By Connie Leinbach
Ocracoke, while indeed magical, is not a place where the traffic rules don’t apply.
It’s a vacation destination and it’s cool to be able to get around a place on a golf cart.
“The tourists love it,” said Miggy O’Neal, who with her husband Rex owns Wheelie Fun Golf Carts. “It’s easier for them to get around the village and park.”
Golf carts are an attraction that most people living back in the world don’t get a chance to enjoy.
But golf carts are not amusement park toys, say the Hyde County Sheriff deputies on Ocracoke, but after some customers sign their rental contracts, they seem to forget the rules of the road.
Not all, of course.
“Ninety-five percent of the people who rent follow the rules,” O’Neal said. “And 95 percent of us make our money off tourists and we want to make them happy so that they’ll come back.”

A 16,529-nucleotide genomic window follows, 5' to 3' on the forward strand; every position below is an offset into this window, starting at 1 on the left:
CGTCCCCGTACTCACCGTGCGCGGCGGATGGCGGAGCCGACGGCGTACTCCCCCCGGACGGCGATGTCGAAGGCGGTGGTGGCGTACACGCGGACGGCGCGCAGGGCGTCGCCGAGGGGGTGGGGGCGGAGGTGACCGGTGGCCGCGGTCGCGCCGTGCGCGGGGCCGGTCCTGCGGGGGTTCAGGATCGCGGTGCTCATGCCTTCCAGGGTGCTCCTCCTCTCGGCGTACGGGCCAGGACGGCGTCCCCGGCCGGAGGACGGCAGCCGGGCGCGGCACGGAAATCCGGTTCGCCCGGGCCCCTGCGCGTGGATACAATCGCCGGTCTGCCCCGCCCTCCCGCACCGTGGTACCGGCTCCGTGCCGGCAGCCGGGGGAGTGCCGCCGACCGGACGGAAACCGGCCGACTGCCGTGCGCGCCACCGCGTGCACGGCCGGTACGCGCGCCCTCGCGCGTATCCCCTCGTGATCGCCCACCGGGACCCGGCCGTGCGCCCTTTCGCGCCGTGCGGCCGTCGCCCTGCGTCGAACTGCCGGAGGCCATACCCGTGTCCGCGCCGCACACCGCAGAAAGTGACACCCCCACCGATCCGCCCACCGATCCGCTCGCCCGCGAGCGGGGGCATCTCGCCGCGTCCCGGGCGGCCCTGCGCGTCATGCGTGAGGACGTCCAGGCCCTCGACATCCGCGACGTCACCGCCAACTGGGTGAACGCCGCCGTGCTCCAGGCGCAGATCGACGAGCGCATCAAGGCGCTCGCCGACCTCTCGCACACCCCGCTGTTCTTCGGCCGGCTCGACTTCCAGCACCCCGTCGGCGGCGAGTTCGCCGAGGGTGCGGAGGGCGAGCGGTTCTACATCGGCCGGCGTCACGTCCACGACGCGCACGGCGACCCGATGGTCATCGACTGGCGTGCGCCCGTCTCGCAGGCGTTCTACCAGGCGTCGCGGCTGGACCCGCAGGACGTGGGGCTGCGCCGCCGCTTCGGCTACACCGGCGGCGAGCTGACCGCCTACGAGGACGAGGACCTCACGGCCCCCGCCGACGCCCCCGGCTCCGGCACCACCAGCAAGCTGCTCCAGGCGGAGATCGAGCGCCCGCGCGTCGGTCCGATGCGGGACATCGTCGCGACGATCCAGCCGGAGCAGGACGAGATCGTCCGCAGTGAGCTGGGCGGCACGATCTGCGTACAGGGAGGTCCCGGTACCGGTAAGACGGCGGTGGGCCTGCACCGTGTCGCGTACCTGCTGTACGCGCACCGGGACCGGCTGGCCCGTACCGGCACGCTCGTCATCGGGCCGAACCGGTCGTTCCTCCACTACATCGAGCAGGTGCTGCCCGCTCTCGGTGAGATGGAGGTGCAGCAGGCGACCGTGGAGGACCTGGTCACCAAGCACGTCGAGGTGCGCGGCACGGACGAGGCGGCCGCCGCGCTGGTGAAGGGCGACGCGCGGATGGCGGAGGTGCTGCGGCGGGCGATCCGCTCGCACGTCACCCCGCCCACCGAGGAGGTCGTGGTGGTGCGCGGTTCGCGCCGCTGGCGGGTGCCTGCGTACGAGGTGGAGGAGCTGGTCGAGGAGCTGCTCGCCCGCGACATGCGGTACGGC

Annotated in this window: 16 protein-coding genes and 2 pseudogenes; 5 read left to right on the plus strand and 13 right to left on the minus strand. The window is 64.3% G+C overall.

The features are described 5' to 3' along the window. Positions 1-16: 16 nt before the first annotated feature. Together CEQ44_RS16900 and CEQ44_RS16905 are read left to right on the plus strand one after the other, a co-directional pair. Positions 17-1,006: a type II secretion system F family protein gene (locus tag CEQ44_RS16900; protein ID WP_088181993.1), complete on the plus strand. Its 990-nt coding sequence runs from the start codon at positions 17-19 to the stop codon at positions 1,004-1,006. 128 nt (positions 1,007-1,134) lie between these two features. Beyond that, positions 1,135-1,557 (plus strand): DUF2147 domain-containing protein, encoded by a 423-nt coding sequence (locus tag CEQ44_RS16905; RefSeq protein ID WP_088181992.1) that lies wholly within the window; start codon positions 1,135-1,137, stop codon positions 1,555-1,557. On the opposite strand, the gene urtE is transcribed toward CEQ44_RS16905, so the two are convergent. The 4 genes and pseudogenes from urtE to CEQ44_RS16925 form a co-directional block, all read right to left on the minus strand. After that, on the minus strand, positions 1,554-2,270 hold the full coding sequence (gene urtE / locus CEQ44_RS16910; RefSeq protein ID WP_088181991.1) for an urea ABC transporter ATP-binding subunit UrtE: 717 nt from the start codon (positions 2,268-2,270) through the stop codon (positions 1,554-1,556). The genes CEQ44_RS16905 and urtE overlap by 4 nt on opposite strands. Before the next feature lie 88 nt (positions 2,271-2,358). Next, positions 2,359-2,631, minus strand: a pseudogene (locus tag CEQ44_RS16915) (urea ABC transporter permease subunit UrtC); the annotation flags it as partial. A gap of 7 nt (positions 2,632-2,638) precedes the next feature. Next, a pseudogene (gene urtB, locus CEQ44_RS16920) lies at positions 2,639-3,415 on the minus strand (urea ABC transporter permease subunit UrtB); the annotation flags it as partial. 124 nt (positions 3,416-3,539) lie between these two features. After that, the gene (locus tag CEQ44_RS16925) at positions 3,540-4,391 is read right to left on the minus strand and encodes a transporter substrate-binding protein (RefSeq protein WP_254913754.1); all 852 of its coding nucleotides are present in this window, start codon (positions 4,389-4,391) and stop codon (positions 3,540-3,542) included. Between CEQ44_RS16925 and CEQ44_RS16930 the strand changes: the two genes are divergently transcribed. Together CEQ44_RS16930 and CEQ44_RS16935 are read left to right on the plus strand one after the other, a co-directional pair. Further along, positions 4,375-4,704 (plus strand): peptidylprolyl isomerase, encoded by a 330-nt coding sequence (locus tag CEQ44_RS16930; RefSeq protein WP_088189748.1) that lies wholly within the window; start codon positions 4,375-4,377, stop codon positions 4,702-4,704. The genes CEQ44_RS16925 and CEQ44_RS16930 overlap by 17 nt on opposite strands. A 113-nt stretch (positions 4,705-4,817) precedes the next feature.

The cart rental companies explain the rules and Island Golf Carts even places stickers with the rules across their cart windshields.
Still, the attitude with some drivers is, “Whatever,” said Jay Neal, a Hyde County deputy. “It’s just Ocracoke; it’s just a golf cart.”
But just like cars, North Carolina law says you have to be 16 to drive a golf cart. However, Island Golf Carts has gone a step further and upped the driving age to 18. This is their insurance requirement.
The following are just SOME of the rules of the road that golf cart drivers need to follow:
- Make full stops at stop signs (these aren’t “yield” signs).
- It’s illegal for children under the age of 16 (and in some cases 18) to drive golf carts and those under age 16 cannot sit on an adult’s lap and drive.
- Use hand signals for turning.
- Do not drink and drive.
- Children less than eight, or less than 80 pounds, must be in the proper child restraint.
- Car seats must be buckled in.
- All headlights and rear lights must work.
- Everyone on the cart has to sit. No one can stand.
That’s how people can fall off and bump their heads, Neal said about the last item. “We’ve had two fatalities on golf carts,” he said. “Do you want to be number three?”
The island has been lucky there haven’t been more serious accidents with golf carts.
“But we don’t want to be unlucky this year,” Neal said.